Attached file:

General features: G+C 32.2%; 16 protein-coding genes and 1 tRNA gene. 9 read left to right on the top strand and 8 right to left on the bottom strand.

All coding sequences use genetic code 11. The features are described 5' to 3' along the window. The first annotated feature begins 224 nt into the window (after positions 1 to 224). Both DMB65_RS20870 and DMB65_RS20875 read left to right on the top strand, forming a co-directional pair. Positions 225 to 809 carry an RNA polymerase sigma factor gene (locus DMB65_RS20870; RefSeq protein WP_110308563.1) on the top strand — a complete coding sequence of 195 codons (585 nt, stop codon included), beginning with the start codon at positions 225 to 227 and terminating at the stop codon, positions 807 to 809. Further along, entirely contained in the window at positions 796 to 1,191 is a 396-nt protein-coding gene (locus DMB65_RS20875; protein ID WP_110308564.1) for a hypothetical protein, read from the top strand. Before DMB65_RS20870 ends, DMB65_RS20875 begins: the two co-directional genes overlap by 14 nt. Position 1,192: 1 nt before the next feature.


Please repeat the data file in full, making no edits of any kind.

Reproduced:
General features: G+C 32.2%; 16 protein-coding genes and 1 tRNA gene. 9 read left to right on the top strand and 8 right to left on the bottom strand.

All coding sequences use genetic code 11. The features are described 5' to 3' along the window. The first annotated feature begins 224 nt into the window (after positions 1 to 224). Both DMB65_RS20870 and DMB65_RS20875 read left to right on the top strand, forming a co-directional pair. Positions 225 to 809 carry an RNA polymerase sigma factor gene (locus DMB65_RS20870; RefSeq protein WP_110308563.1) on the top strand — a complete coding sequence of 195 codons (585 nt, stop codon included), beginning with the start codon at positions 225 to 227 and terminating at the stop codon, positions 807 to 809. Further along, entirely contained in the window at positions 796 to 1,191 is a 396-nt protein-coding gene (locus DMB65_RS20875; protein ID WP_110308564.1) for a hypothetical protein, read from the top strand. Before DMB65_RS20870 ends, DMB65_RS20875 begins: the two co-directional genes overlap by 14 nt. Position 1,192: 1 nt before the next feature.